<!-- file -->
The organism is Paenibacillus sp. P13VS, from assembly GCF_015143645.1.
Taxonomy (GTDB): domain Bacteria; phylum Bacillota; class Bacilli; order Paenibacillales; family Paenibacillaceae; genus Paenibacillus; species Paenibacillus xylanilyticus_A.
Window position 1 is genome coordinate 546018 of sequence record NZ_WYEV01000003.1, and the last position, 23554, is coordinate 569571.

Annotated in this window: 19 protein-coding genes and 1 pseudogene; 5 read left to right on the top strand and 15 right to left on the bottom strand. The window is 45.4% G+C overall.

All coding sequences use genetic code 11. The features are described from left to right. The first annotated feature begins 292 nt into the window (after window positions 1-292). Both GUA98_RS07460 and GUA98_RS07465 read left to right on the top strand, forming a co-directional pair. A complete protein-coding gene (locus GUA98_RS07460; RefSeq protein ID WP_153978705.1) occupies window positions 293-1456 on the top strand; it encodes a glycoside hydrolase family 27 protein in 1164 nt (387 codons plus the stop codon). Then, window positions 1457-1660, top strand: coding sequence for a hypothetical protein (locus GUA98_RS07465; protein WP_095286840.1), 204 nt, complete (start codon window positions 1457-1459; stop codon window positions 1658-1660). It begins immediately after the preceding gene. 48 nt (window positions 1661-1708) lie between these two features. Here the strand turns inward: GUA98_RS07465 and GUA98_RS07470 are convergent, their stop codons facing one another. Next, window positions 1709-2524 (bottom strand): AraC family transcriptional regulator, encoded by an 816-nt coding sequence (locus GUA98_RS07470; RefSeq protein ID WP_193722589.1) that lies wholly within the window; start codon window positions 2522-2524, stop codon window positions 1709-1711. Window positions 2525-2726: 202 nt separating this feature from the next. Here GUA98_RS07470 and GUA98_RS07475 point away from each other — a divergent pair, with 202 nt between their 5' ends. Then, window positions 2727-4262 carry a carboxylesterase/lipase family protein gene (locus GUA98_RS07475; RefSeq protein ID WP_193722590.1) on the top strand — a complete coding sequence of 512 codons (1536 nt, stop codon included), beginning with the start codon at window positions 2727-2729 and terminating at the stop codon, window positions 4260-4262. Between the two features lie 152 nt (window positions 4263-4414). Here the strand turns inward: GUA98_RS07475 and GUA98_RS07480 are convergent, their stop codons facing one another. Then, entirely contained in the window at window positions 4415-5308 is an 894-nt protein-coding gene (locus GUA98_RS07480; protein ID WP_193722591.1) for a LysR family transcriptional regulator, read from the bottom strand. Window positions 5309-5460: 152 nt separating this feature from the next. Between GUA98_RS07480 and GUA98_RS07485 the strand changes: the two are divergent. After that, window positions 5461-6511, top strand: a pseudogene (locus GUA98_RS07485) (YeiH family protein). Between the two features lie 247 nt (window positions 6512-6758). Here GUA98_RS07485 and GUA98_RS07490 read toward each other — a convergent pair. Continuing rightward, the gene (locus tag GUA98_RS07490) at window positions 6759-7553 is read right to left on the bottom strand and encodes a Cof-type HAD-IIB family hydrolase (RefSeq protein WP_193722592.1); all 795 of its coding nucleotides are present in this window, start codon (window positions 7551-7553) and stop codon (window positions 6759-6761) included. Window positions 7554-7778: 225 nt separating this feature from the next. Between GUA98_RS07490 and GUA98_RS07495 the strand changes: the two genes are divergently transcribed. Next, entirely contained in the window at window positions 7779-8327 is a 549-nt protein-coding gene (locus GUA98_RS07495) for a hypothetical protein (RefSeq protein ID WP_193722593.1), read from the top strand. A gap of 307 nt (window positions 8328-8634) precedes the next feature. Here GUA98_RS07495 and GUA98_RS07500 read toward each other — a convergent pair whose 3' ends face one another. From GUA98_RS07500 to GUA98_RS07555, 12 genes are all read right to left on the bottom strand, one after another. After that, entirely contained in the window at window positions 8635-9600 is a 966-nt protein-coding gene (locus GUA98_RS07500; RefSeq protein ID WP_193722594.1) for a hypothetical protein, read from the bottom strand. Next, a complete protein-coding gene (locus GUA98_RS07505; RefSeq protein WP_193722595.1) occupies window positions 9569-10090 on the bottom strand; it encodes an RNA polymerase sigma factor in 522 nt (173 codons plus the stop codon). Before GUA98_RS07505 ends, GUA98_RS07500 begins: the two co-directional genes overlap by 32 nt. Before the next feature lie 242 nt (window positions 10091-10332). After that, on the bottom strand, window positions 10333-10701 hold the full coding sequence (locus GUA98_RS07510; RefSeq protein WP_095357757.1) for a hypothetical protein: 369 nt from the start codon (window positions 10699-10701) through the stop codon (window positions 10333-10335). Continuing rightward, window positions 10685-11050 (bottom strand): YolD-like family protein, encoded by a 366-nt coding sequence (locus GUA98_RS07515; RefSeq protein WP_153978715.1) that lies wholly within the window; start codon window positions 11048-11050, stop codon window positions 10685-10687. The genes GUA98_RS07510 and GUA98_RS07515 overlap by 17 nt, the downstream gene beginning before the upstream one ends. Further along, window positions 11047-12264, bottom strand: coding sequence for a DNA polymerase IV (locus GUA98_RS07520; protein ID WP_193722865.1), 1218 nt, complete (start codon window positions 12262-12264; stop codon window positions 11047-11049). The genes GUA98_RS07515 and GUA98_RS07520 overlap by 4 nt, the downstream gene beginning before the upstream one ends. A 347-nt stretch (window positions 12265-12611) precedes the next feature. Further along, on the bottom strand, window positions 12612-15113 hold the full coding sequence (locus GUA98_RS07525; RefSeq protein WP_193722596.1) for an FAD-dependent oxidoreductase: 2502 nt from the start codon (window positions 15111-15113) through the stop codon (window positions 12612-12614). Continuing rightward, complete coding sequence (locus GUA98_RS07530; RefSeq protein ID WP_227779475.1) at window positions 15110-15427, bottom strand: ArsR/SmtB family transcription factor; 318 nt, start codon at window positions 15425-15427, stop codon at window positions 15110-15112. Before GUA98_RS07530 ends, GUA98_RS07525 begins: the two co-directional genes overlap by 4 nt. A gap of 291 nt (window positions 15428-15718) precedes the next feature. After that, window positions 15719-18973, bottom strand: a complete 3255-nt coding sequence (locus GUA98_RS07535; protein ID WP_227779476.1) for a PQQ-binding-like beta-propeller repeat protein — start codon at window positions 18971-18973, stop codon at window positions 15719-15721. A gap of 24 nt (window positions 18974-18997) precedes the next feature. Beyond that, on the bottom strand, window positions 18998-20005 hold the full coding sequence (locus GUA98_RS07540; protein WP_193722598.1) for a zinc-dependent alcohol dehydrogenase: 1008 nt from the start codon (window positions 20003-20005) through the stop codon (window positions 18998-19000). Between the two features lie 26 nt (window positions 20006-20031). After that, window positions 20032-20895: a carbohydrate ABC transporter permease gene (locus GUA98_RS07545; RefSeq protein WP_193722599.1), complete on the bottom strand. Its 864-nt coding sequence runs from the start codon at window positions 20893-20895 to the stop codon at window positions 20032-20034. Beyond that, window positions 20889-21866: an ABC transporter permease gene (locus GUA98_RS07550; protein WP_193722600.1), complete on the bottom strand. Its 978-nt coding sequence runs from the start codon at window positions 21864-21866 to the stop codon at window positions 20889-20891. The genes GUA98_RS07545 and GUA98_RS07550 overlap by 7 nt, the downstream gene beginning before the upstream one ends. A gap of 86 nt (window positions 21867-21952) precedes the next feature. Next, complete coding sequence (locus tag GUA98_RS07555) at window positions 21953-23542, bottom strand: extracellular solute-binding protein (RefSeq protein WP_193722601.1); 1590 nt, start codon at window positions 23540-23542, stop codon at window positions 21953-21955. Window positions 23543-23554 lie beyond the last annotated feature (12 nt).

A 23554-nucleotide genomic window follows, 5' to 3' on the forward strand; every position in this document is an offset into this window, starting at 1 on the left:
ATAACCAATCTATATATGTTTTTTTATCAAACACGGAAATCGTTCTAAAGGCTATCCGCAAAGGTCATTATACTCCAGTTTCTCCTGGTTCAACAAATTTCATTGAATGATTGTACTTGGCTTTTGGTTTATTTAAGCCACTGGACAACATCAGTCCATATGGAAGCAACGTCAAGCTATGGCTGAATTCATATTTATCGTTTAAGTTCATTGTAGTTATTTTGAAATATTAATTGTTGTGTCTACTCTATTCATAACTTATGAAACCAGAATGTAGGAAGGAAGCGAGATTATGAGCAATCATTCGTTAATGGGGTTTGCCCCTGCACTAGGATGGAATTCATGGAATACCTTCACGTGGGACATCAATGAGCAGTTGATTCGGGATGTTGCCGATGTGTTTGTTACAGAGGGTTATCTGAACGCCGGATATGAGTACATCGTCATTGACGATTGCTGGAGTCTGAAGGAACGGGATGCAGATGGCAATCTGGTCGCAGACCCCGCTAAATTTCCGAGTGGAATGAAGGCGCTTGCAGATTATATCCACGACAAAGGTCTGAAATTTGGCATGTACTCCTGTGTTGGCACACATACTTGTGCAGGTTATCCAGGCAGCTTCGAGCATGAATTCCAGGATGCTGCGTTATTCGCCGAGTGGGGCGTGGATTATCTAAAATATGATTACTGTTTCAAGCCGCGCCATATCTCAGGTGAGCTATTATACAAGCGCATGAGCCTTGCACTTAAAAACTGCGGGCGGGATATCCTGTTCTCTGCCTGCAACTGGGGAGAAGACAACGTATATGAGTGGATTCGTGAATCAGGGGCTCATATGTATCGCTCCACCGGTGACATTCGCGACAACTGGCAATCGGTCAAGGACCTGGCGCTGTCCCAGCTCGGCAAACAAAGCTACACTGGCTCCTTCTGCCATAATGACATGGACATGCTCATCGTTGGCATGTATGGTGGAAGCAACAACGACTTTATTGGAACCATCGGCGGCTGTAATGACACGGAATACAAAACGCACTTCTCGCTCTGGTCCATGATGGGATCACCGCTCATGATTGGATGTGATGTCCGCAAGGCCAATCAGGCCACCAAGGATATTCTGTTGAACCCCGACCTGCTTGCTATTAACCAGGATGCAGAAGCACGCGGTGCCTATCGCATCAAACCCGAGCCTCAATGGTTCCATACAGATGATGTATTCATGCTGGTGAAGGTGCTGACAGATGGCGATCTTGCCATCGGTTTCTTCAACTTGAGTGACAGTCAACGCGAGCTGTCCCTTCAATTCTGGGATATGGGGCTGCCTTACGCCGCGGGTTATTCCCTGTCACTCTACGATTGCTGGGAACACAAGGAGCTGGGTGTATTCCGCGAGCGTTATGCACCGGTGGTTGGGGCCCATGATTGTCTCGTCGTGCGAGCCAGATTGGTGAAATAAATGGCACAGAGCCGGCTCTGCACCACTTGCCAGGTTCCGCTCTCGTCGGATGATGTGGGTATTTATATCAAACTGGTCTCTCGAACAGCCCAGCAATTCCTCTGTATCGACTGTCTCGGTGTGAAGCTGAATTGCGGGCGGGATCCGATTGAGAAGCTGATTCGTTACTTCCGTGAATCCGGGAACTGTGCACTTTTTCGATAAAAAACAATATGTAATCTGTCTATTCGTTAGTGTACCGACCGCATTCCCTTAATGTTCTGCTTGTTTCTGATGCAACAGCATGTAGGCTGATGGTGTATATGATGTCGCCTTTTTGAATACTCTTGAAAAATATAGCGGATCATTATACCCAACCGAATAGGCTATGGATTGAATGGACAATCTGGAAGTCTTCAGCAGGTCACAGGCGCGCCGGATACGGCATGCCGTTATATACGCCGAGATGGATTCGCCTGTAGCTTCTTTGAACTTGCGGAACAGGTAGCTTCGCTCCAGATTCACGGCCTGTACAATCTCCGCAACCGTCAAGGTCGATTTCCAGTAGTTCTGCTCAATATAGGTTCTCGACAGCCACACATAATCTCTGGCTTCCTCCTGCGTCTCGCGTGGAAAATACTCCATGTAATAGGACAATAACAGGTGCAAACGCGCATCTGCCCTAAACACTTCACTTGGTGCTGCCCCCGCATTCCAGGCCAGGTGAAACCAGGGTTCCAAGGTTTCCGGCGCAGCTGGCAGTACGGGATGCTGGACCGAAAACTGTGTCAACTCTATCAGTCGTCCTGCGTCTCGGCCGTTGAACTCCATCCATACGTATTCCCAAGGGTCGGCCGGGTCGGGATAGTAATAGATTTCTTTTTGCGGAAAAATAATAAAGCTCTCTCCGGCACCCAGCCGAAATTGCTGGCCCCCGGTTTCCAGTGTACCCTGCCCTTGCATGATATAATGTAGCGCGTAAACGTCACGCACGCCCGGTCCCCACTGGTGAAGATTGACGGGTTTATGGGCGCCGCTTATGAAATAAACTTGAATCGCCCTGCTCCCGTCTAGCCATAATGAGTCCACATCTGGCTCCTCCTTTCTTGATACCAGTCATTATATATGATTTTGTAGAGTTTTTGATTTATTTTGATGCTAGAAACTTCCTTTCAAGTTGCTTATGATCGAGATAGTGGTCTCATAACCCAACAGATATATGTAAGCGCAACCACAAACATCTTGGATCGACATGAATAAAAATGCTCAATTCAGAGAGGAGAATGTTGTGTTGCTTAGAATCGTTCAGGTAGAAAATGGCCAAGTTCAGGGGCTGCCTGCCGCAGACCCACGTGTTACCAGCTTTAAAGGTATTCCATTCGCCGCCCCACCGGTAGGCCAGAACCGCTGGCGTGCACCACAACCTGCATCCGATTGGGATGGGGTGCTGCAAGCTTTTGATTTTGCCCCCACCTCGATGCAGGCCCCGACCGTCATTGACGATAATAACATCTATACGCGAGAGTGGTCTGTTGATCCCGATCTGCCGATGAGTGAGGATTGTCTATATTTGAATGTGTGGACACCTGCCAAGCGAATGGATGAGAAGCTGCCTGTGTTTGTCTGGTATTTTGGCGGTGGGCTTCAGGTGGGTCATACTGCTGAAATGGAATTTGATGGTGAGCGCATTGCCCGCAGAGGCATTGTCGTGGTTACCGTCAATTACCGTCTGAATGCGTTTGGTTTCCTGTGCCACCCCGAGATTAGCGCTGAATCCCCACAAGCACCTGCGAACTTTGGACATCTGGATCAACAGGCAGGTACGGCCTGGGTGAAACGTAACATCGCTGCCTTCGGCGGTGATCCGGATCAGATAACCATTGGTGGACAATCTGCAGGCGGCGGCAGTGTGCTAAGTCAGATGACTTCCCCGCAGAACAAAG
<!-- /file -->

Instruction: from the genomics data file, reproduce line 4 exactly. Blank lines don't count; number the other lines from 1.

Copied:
Annotated in this window: 19 protein-coding genes and 1 pseudogene; 5 read left to right on the top strand and 15 right to left on the bottom strand. The window is 45.4% G+C overall.